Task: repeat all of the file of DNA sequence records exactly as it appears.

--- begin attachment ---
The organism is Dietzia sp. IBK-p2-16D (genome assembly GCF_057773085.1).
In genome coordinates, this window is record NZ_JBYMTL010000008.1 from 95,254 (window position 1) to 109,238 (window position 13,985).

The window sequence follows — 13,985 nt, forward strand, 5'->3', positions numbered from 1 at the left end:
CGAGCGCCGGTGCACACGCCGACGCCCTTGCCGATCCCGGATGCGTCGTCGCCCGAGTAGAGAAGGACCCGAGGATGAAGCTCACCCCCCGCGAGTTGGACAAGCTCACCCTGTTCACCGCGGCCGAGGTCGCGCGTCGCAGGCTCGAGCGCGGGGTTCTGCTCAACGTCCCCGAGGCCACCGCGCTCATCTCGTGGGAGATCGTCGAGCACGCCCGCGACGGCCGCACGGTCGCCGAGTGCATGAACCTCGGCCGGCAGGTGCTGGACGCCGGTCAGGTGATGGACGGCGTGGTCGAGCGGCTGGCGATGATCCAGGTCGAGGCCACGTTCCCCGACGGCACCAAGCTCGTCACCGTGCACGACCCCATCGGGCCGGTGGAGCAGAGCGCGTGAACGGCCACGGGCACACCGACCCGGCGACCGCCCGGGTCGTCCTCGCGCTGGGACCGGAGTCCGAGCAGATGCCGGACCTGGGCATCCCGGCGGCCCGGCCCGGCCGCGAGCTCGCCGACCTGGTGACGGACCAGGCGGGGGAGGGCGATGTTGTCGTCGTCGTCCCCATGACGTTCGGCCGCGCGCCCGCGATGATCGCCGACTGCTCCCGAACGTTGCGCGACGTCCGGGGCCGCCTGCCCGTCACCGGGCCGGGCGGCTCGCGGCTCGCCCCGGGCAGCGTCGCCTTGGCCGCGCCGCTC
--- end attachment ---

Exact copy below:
The organism is Dietzia sp. IBK-p2-16D (genome assembly GCF_057773085.1).
In genome coordinates, this window is record NZ_JBYMTL010000008.1 from 95,254 (window position 1) to 109,238 (window position 13,985).

The window sequence follows — 13,985 nt, forward strand, 5'->3', positions numbered from 1 at the left end:
CGAGCGCCGGTGCACACGCCGACGCCCTTGCCGATCCCGGATGCGTCGTCGCCCGAGTAGAGAAGGACCCGAGGATGAAGCTCACCCCCCGCGAGTTGGACAAGCTCACCCTGTTCACCGCGGCCGAGGTCGCGCGTCGCAGGCTCGAGCGCGGGGTTCTGCTCAACGTCCCCGAGGCCACCGCGCTCATCTCGTGGGAGATCGTCGAGCACGCCCGCGACGGCCGCACGGTCGCCGAGTGCATGAACCTCGGCCGGCAGGTGCTGGACGCCGGTCAGGTGATGGACGGCGTGGTCGAGCGGCTGGCGATGATCCAGGTCGAGGCCACGTTCCCCGACGGCACCAAGCTCGTCACCGTGCACGACCCCATCGGGCCGGTGGAGCAGAGCGCGTGAACGGCCACGGGCACACCGACCCGGCGACCGCCCGGGTCGTCCTCGCGCTGGGACCGGAGTCCGAGCAGATGCCGGACCTGGGCATCCCGGCGGCCCGGCCCGGCCGCGAGCTCGCCGACCTGGTGACGGACCAGGCGGGGGAGGGCGATGTTGTCGTCGTCGTCCCCATGACGTTCGGCCGCGCGCCCGCGATGATCGCCGACTGCTCCCGAACGTTGCGCGACGTCCGGGGCCGCCTGCCCGTCACCGGGCCGGGCGGCTCGCGGCTCGCCCCGGGCAGCGTCGCCTTGGCCGCGCCGCTC